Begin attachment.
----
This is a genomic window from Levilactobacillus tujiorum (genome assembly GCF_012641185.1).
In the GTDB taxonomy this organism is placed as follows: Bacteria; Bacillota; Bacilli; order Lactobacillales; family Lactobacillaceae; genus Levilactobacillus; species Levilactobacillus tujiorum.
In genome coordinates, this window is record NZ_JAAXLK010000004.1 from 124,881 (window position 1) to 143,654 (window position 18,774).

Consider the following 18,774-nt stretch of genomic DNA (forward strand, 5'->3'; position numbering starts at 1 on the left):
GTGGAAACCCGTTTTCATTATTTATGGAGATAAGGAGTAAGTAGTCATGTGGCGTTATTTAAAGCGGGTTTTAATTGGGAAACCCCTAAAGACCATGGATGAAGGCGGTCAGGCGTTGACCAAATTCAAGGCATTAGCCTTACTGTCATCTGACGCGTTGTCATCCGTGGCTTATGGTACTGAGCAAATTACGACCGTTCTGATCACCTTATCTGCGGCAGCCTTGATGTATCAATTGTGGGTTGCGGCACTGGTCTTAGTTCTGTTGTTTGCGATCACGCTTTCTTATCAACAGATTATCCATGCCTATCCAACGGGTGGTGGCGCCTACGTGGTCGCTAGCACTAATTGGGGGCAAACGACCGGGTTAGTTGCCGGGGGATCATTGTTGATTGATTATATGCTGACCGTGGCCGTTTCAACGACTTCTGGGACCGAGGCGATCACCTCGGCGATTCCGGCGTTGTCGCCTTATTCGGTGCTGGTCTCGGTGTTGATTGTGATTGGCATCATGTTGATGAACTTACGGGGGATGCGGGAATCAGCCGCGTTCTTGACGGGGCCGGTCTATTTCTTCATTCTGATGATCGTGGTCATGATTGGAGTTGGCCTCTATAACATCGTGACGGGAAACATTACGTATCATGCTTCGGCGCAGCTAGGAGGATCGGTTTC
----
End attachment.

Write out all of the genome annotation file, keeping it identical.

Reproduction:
This is a genomic window from Levilactobacillus tujiorum (genome assembly GCF_012641185.1).
In the GTDB taxonomy this organism is placed as follows: Bacteria; Bacillota; Bacilli; order Lactobacillales; family Lactobacillaceae; genus Levilactobacillus; species Levilactobacillus tujiorum.
In genome coordinates, this window is record NZ_JAAXLK010000004.1 from 124,881 (window position 1) to 143,654 (window position 18,774).

Consider the following 18,774-nt stretch of genomic DNA (forward strand, 5'->3'; position numbering starts at 1 on the left):
GTGGAAACCCGTTTTCATTATTTATGGAGATAAGGAGTAAGTAGTCATGTGGCGTTATTTAAAGCGGGTTTTAATTGGGAAACCCCTAAAGACCATGGATGAAGGCGGTCAGGCGTTGACCAAATTCAAGGCATTAGCCTTACTGTCATCTGACGCGTTGTCATCCGTGGCTTATGGTACTGAGCAAATTACGACCGTTCTGATCACCTTATCTGCGGCAGCCTTGATGTATCAATTGTGGGTTGCGGCACTGGTCTTAGTTCTGTTGTTTGCGATCACGCTTTCTTATCAACAGATTATCCATGCCTATCCAACGGGTGGTGGCGCCTACGTGGTCGCTAGCACTAATTGGGGGCAAACGACCGGGTTAGTTGCCGGGGGATCATTGTTGATTGATTATATGCTGACCGTGGCCGTTTCAACGACTTCTGGGACCGAGGCGATCACCTCGGCGATTCCGGCGTTGTCGCCTTATTCGGTGCTGGTCTCGGTGTTGATTGTGATTGGCATCATGTTGATGAACTTACGGGGGATGCGGGAATCAGCCGCGTTCTTGACGGGGCCGGTCTATTTCTTCATTCTGATGATCGTGGTCATGATTGGAGTTGGCCTCTATAACATCGTGACGGGAAACATTACGTATCATGCTTCGGCGCAGCTAGGAGGATCGGTTTC